• Regular bristled detailing brushes – Great to use the majority of the time
  • Short bristled brushes – When I need to agitate a small spot or area
  • Handheld brushes: Good for big SUVs or seats where you have a lot of surface area to cover

For trapped dirt or sticky substances, the shorter the bristles the better.

smaller detailing brush
I sometimes use a small detailing brush around headrests because it’s more comfortable

Even a soft-bristled toothbrush or nylon brush can help if you have sticky residue that longer bristles can’t tackle.

For basic cleaning, use a spray-on or leather cleaning gel

No matter how clean or dirty, start with your favorite spray-on leather cleaner or leather cleaning gel.  I’d stick to a product made for leather; some all-purpose cleaners and degreasers tend to try out leather over time and are only needed in very specific situations (like if you’re dealing with grease, for example).

Meguiar’s makes a good leather cleaning spray in their Gold Class line of products if you want a good all-in-one cleaner and conditioner.

Meguiar’s Leather Cleaning Spray

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I typically stay away from cheap leather cleaners that contain beeswax or other additives because many often make the surface look greasy. 

using a brush on leather seats
Using a brush in leather will help bring embedded dirt to the surface.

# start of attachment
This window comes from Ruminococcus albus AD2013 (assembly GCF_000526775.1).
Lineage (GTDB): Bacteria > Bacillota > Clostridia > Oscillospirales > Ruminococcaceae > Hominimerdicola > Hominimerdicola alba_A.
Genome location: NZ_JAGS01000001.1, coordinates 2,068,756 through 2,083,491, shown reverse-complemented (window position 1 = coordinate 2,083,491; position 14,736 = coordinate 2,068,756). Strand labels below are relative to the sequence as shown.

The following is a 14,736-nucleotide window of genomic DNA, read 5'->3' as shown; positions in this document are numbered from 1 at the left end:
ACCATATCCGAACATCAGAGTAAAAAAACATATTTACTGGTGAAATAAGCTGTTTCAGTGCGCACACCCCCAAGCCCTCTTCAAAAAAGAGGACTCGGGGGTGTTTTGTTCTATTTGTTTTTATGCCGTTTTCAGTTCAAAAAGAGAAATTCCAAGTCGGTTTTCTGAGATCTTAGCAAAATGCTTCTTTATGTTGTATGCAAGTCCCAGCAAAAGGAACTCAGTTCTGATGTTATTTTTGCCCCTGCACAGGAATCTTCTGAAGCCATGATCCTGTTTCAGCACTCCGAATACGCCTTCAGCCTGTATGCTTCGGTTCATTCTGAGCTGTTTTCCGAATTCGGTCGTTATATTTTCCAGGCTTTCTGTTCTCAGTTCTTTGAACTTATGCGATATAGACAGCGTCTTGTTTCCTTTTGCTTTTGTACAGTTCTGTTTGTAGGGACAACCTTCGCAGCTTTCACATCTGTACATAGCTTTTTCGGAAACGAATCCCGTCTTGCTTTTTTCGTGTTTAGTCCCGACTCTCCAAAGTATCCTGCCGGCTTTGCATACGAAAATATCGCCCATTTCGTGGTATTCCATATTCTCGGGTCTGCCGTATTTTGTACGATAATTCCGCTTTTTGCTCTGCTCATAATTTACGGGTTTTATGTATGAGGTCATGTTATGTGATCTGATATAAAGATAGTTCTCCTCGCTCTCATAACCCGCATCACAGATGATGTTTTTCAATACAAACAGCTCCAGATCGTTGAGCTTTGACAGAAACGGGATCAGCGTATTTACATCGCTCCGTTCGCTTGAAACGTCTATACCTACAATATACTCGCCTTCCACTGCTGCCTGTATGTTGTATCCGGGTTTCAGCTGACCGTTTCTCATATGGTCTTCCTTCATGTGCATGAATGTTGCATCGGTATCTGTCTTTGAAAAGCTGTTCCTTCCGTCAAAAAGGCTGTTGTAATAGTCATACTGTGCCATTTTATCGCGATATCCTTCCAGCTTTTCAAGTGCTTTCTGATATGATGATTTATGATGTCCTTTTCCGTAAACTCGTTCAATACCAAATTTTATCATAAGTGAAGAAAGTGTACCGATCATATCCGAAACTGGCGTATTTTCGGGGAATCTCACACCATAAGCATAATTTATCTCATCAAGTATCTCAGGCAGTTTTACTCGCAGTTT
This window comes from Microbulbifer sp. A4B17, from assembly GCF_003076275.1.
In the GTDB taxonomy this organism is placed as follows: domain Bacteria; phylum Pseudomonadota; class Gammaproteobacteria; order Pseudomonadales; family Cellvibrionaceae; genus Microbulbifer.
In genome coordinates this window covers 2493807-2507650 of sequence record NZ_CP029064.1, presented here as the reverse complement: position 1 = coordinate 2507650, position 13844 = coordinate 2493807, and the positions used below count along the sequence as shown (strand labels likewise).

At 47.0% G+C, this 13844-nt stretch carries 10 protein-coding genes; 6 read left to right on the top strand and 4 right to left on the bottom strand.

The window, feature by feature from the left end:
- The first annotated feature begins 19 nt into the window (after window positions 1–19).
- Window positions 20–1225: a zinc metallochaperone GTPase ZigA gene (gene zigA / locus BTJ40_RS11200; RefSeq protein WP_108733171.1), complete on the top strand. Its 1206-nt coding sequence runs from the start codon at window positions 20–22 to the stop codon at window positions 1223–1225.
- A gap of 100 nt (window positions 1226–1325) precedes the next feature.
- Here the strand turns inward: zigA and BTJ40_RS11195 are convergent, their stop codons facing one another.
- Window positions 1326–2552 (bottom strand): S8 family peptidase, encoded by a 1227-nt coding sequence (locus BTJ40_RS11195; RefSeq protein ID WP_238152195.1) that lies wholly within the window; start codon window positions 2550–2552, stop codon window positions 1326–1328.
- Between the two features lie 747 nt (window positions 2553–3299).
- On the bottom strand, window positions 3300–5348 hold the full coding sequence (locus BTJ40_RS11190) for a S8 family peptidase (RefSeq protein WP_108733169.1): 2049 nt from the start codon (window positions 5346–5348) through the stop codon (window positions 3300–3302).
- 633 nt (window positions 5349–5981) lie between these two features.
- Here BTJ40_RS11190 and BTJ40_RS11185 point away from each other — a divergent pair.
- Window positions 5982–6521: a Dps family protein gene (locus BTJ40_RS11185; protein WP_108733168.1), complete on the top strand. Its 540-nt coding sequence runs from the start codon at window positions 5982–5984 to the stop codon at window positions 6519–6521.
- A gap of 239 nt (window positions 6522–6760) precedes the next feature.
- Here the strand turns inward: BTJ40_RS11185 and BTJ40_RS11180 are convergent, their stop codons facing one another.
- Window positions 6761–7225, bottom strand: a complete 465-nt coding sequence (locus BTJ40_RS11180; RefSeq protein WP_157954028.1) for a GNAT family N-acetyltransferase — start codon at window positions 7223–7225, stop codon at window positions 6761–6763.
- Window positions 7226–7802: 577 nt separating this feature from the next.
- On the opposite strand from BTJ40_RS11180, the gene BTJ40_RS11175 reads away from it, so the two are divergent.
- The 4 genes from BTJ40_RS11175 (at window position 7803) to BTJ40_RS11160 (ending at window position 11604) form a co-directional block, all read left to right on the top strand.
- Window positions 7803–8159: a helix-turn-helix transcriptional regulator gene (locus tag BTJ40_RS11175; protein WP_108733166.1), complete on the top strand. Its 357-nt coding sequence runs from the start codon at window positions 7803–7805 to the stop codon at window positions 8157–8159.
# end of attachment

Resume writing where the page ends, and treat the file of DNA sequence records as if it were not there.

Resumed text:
My go-to product for leather cleaning is Lexol; it foams up nicely, and I like the way it smells. Lexol makes an accompanying product for conditioning and protecting your leather I’ll typically apply it every couple of months to keep my leather looking nice.

Lexol Leather Care Cleaning Kit

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Lexol leather cleaning kit

Step 3: Proceed to stain removal (if necessary)

Removing set-in stains from leather seats

For tough stains that won’t come out, repeat step one with a shorter bristle brush. If that doesn’t work (I don’t recommend it often) but you can try a bug and tar sponge. Be sure to use plenty of foam and lubrication and graze the sponge only over the affected area without applying any pressure.

If you can remove a stain using light agitation and repeating the process, it’s much better than using stronger chemicals.